I gaze into its golden depths
and know that stuff is
possible. If hard nuts
that fall from tall trees
thump onto uncaring ground
can turn into this golden liquid
then there can be carefree days
ahead, sadness can be expelled
and the spirit can feel light again.
Joselyn Duffy Morton©

Richard French in London

Roger Morton's photos of Jerome Savary, who directed and performed (and still continues today as one of Europe’s top directors) and his Roundhouse production of Le Grand Magic Circus From Moses to Mao in 1974.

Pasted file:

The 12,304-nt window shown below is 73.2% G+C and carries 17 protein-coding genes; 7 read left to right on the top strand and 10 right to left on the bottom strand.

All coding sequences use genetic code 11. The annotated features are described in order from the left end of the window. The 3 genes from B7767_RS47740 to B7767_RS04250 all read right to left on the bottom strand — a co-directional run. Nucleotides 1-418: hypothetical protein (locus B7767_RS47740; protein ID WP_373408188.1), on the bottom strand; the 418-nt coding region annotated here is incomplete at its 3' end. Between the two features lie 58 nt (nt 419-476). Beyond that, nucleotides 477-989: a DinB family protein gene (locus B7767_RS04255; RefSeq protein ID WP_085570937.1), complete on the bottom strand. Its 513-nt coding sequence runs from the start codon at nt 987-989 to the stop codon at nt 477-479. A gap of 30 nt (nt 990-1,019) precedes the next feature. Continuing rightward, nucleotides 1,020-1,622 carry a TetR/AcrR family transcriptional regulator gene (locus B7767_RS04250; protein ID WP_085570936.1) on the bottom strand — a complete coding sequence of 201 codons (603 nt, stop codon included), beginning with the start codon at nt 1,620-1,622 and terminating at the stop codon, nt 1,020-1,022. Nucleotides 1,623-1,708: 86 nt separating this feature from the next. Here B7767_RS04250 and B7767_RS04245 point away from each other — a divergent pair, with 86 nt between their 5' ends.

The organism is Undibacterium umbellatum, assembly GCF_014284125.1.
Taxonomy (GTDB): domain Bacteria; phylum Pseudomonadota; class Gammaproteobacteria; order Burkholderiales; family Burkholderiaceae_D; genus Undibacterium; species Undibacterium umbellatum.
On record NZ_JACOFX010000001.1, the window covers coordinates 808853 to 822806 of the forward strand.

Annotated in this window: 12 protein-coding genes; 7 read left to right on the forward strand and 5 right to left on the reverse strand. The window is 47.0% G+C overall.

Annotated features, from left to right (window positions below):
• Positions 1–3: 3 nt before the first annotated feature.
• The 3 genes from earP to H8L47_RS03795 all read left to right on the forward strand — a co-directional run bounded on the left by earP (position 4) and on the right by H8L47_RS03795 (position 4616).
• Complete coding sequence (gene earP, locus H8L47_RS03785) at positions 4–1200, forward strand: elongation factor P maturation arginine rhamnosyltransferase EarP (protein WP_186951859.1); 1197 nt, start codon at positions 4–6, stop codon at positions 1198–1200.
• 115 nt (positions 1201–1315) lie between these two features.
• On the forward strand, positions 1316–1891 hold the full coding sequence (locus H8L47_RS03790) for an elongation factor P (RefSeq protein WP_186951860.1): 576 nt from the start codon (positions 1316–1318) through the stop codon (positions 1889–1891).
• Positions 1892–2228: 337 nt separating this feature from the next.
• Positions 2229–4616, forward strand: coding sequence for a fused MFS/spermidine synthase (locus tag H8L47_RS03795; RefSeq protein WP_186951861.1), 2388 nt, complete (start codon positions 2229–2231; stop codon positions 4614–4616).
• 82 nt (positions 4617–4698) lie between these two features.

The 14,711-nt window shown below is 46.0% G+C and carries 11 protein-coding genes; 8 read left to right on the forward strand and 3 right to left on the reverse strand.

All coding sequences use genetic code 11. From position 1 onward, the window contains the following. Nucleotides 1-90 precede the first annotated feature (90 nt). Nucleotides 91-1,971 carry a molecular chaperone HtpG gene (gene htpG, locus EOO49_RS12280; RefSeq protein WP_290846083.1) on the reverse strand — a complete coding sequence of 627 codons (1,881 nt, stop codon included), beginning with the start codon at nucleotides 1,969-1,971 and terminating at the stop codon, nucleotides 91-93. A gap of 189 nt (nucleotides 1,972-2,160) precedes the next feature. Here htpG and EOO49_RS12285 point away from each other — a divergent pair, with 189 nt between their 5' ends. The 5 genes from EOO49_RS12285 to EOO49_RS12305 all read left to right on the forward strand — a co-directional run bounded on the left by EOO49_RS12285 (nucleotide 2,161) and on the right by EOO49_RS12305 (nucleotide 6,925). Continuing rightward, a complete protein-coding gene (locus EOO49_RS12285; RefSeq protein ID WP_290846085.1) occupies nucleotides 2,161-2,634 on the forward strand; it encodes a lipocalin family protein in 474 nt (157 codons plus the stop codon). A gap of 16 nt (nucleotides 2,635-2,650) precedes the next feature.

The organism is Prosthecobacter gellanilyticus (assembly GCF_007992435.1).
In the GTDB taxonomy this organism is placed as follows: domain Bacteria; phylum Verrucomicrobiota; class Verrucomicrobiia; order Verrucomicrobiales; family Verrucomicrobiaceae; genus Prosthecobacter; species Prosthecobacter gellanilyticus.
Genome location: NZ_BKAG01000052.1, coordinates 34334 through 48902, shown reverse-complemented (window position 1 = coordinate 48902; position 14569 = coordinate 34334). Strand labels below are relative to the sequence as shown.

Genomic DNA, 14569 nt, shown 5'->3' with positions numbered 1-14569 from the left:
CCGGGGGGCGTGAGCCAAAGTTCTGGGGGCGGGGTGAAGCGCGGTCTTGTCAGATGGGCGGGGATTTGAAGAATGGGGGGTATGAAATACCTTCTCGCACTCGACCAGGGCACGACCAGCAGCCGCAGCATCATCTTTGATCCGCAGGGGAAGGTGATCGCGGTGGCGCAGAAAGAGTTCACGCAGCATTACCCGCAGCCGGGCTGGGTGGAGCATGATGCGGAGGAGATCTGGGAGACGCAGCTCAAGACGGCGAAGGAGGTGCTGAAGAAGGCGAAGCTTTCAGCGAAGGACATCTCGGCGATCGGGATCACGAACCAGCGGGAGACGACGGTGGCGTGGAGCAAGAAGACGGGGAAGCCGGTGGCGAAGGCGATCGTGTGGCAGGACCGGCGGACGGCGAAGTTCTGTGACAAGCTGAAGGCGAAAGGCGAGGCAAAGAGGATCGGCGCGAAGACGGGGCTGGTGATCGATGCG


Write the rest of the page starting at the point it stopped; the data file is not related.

Following my spectacular success at getting hold of the last two tickets in the house, at a couple of hours notice, at Sadler's Wells (in its 20th season Matthew Bourne's Nutcracker was as fizzy, exciting and fresh as ever) I decided to have a short term crack at the Round House last night. In times of yore this venue used to be a brief walk down the hill from our place in Belsize Park and, kids in tow, with Marine Ices just across the road, what could be easier, cheaper and better. That was then. Now is now. But again, we got tickets, booked with ease, on-line. Then to our surprise we were able, post-show to make a booking at Made in Camden, the Round House cutting-edge short-order in-house tapas restaurant that is making much noise on the London foodie scene. No walk or taxi this time but a long red 373 bus that stops, with frequent on-time perfection, outside our eerie in the Holloway Road and terminates at Chalk Farm. Could not be more perfect, or more free when our Oldies Freedom Passes are finally processed by the crowded, still grubby, but ever-so-friendly Post Office at Highbury Corner).